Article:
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equivocate

[ih-kwiv-uh-keyt] /ɪˈkwɪv əˌkeɪt/
verb (used without object), equivocated, equivocating.
1.
to use ambiguous or unclear expressions, usually to avoid commitment or in order to mislead; prevaricate or hedge:
When asked directly for his position on disarmament, the candidate only equivocated.
Origin
late Middle English
1375-1425
1375-1425; late Middle English < Medieval Latin aequivocātus, past participle of aequivocāre; see equivocal, -ate1
Related forms
equivocatingly, adverb
equivocator, noun
nonequivocating, adjective
outequivocate, verb (used with object), outequivocated, outequivocating.
unequivocating, adjective
Synonyms
evade, stall, dodge.
Dictionary.com Unabridged
Based on the Random House Dictionary, © Random House, Inc. 2014.
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British Dictionary definitions for out-equivocate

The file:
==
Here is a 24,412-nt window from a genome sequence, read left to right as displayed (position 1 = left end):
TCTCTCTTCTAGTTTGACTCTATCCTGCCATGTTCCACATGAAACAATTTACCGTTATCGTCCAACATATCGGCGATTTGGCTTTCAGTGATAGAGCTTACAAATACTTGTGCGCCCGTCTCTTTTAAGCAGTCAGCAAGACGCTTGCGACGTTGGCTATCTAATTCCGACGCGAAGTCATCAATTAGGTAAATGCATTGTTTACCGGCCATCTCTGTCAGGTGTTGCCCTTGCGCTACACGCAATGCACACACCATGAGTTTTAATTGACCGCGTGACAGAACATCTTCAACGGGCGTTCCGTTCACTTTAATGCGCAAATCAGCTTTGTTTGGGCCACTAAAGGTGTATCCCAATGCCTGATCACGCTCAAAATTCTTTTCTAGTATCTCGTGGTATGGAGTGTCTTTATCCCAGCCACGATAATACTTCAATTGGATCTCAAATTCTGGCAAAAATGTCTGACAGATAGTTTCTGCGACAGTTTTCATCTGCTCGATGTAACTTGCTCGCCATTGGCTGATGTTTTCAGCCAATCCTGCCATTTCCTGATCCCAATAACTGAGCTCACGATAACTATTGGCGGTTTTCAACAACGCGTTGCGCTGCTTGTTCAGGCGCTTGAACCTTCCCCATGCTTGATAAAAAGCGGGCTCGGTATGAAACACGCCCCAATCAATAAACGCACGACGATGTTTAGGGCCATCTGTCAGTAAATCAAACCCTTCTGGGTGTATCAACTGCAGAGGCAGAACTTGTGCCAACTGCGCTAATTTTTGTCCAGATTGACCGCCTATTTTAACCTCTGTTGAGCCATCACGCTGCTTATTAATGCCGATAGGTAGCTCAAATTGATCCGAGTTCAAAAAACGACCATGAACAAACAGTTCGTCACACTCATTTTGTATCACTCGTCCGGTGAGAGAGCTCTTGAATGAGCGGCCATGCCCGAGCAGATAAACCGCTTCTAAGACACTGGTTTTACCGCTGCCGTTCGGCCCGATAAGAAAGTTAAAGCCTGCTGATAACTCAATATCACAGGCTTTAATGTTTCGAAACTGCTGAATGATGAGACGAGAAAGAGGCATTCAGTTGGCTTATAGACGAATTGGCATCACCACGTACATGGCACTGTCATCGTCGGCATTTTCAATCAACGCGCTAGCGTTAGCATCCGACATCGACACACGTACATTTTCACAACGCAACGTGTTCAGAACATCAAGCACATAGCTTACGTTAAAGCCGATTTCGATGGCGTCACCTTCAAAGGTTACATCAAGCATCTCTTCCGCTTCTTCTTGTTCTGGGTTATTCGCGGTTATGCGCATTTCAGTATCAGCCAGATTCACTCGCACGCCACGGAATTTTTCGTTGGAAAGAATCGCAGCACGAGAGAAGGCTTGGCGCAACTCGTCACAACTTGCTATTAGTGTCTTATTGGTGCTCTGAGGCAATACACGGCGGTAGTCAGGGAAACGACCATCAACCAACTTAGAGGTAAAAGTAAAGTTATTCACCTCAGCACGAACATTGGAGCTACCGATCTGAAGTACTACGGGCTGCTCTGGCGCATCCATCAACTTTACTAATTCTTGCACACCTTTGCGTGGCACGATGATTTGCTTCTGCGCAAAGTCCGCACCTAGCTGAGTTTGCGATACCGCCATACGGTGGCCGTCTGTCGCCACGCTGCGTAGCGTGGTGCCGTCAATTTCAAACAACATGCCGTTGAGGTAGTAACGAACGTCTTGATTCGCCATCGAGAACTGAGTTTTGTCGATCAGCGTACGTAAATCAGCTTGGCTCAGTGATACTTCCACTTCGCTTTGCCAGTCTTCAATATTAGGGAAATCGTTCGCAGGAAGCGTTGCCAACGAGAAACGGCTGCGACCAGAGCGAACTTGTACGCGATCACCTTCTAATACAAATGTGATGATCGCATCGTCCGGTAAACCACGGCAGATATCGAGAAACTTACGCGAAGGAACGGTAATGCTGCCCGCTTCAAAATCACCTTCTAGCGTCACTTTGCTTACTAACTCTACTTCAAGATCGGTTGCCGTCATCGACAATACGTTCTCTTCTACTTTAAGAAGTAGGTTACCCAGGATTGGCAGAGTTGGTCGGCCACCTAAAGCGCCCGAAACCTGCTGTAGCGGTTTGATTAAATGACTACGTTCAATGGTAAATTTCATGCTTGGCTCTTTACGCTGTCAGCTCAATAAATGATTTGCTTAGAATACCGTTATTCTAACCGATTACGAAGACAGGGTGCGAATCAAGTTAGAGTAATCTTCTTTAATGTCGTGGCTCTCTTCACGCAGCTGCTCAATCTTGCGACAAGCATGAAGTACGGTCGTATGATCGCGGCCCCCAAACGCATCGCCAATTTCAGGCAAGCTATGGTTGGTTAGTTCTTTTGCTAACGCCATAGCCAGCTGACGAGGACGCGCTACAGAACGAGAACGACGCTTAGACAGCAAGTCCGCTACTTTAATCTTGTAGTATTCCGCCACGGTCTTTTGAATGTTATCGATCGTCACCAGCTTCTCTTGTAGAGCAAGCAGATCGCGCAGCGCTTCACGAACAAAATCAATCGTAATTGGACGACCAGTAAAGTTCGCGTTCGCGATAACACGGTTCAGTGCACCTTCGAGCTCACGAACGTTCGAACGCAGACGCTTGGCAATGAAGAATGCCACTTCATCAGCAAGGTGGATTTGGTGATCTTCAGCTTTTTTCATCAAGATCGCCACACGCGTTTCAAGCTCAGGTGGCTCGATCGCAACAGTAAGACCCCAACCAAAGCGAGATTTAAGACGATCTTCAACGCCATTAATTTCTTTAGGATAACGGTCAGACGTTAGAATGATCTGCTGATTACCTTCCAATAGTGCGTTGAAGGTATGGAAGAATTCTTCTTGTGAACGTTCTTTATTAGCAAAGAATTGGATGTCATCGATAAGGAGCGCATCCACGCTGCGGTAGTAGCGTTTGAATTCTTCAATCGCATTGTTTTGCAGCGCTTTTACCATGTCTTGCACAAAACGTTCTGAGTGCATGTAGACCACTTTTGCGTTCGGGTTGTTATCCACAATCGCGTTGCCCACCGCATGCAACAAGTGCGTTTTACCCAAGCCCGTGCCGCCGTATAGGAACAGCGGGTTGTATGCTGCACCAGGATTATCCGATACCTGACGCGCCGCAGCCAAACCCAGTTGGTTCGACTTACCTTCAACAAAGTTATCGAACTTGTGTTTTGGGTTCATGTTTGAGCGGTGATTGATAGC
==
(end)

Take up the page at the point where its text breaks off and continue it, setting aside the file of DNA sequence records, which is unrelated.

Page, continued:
equivocate

/ɪˈkwɪvəˌkeɪt/
verb
1.
(intransitive) to use vague or ambiguous language, esp in order to avoid speaking directly or honestly; hedge
Derived Forms
equivocatingly, adverb
equivocator, noun
equivocatory, adjective
Word Origin
C15: from Medieval Latin aequivocāre, from Late Latin aequivocus ambiguous, equivocal
Collins English Dictionary - Complete & Unabridged 2012 Digital Edition
© William Collins Sons & Co. Ltd. 1979, 1986 © HarperCollins
Publishers 1998, 2000, 2003, 2005, 2006, 2007, 2009, 2012
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Word Origin and History for out-equivocate

equivocate

v.

early 15c., equivocaten, from Medieval Latin equivocatus, past participle of equivocare "to call by the same name," from Late Latin aequivocus (see equivocation). Related: Equivocated; equivocating.

Online Etymology Dictionary, © 2010 Douglas Harper
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